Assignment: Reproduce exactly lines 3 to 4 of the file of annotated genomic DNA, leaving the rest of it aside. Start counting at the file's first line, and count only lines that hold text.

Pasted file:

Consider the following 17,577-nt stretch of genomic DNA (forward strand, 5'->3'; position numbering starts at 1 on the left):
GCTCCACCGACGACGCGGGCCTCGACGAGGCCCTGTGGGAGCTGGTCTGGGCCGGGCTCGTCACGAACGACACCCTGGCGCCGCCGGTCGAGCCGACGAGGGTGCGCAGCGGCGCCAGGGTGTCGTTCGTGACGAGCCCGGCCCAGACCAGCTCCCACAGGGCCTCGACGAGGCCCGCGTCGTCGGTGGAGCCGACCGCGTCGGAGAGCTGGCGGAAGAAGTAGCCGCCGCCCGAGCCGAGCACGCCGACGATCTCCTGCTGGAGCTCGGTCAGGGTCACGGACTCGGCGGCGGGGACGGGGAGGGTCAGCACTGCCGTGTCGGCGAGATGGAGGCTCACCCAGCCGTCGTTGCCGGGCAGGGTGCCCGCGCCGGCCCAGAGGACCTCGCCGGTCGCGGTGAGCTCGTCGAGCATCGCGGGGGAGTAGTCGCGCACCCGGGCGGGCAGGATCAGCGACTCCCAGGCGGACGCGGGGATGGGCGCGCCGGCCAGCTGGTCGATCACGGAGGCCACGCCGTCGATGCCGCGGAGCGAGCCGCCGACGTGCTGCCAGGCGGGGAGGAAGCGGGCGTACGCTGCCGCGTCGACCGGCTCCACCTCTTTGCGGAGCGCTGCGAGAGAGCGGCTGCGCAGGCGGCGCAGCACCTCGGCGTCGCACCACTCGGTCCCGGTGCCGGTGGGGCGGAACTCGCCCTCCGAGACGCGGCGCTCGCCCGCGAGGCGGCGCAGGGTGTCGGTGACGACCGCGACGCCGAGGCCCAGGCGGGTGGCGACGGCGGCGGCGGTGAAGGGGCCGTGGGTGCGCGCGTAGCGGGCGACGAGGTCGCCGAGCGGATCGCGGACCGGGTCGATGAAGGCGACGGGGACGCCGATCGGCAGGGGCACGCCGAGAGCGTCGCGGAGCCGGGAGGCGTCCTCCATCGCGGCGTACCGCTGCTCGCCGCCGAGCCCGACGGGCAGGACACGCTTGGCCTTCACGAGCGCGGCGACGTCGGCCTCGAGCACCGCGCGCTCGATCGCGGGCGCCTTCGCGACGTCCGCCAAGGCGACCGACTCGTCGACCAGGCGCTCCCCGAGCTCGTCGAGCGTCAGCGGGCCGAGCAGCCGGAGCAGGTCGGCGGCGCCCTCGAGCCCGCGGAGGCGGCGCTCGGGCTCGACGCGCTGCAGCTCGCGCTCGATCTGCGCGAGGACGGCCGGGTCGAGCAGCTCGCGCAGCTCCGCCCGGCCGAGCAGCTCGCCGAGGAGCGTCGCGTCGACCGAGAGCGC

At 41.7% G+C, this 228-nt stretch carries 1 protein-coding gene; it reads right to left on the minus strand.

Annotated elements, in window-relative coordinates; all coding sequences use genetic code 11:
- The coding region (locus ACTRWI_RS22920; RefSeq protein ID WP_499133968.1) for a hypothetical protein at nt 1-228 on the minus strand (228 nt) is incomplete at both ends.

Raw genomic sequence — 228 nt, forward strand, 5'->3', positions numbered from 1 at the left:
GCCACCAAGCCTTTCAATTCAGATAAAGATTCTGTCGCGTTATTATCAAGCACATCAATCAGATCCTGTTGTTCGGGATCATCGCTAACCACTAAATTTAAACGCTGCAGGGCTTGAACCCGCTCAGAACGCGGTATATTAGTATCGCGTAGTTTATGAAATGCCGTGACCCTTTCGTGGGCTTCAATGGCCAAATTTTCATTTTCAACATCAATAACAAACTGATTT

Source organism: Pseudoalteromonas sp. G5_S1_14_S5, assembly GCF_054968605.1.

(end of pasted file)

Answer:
At 41.7% G+C, this 228-nt stretch carries 1 protein-coding gene; it reads right to left on the minus strand.

Annotated elements, in window-relative coordinates; all coding sequences use genetic code 11: